According to scientists,[4] humans can only pour about 565 more gigatonne of carbon dioxide into the atmosphere in hopes of staying under two degrees. That’s five times the amount of CO2 we could release if we were to stay below The Copenhagen Accord’s forewarned two degrees of warming.

Again for emphasis, The Copenhagen Accord included the agreement of 114 parties, (almost every government in the world including the EU, Japan, The Russian Federation, China, The United Arab Emirates, and the good old United States of America.) Clearly if most nations don’t agree we should plan on burning 2,795 gigatonne of CO2, then why should Weber State invest in corporations or companies that plan to do just that?

If you think that sounds as backwards as I do, I have another piece of news to tell my fellow friends at Weber State. There is a global movement to divest from fossil fuels happening right now.

According to gofossilfree.org [5], divestment “means getting rid of stocks, bonds, or investment funds that are unethical or morally ambiguous and since fossil fuel investments are a risk for investors and the planet, institutions should divest from these companies.”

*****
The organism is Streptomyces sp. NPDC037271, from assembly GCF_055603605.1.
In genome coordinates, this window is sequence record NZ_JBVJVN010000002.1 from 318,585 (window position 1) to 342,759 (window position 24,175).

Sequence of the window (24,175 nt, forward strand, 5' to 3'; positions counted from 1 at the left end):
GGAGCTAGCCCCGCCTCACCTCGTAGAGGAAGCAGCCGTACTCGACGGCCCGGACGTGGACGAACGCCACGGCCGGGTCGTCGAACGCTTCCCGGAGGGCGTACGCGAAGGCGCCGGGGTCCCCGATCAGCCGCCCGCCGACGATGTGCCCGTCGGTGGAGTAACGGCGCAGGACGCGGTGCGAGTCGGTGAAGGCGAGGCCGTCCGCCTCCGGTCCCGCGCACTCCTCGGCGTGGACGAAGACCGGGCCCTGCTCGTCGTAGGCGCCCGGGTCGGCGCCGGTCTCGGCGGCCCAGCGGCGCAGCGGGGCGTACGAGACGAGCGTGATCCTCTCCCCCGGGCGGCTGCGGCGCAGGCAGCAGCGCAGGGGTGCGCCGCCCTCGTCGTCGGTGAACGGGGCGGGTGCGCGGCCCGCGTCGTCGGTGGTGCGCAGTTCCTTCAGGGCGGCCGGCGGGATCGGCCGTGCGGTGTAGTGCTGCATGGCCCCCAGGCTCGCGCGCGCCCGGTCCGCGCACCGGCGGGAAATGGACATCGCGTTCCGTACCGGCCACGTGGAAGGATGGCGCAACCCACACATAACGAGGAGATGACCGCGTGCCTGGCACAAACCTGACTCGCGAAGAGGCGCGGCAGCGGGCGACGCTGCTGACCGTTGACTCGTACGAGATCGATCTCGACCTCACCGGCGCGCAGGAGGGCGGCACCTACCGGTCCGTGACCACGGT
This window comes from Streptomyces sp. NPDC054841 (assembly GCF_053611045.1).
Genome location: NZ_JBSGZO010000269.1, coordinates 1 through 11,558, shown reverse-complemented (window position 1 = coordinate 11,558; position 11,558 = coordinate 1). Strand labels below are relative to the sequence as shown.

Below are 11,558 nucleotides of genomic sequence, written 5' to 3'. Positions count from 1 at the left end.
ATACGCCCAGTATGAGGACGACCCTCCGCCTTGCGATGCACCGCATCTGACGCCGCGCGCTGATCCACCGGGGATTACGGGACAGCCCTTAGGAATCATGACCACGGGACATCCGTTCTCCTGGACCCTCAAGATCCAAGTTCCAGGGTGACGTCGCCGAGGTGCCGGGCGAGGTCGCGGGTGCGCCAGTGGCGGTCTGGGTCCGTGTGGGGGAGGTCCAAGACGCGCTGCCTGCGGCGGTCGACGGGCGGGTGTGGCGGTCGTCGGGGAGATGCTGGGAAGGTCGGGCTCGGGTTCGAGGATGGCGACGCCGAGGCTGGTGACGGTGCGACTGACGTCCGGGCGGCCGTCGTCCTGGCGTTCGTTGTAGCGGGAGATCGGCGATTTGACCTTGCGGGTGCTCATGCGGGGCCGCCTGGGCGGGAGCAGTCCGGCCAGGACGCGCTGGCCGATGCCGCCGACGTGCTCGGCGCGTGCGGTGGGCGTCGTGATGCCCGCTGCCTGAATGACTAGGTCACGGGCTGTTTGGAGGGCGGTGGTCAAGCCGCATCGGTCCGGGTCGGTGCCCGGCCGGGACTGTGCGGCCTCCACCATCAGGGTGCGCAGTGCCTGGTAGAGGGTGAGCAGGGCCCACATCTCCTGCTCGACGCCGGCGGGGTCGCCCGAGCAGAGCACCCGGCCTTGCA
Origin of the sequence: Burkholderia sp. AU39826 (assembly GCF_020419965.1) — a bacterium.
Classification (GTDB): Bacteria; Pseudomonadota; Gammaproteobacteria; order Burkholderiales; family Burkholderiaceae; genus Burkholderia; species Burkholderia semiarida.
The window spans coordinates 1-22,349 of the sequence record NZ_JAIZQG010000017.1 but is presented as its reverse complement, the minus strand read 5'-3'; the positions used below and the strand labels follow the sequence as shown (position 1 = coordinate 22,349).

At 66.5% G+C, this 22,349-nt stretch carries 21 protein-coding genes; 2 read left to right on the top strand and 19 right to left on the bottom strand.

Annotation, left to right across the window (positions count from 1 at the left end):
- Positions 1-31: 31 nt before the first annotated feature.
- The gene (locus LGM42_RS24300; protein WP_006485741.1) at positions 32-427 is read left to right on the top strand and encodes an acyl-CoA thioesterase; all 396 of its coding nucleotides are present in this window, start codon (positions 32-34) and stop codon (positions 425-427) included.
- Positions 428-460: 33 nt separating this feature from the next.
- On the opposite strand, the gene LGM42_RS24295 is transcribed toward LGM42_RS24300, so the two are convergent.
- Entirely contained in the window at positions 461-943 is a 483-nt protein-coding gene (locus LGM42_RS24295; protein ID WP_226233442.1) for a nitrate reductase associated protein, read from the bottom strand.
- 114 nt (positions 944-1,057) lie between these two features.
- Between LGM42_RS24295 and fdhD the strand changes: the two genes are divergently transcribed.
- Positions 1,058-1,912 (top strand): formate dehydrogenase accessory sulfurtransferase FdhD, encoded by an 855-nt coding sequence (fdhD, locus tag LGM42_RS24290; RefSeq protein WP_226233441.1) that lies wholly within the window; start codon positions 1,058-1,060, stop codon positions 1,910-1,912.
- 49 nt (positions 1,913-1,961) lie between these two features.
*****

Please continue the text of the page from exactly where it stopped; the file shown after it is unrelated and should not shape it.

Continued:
There have been successful divestment campaigns in the past such as the South African Apartheid, which helped break apart a system of racial segregation  in South Africa.

Currently eight colleges and universities have committed to fossil fuel divestment. Entire cities have also recently committed to divestment including Seattle WA., San Francisco CA., Portland OR., Berkeley CA., Boulder CO., and others totaling 22 cities. Even religious institutions, foundations, counties and other institutions have committed to divestment thus far. [6]

Weber State has a chance to make history, if we can convince Weber State’s   endowment fund manager  to freeze any new investment in fossil fuel companies, and divest from direct ownership and any commingled funds that include fossil fuel public equities and corporate bonds within 5 years.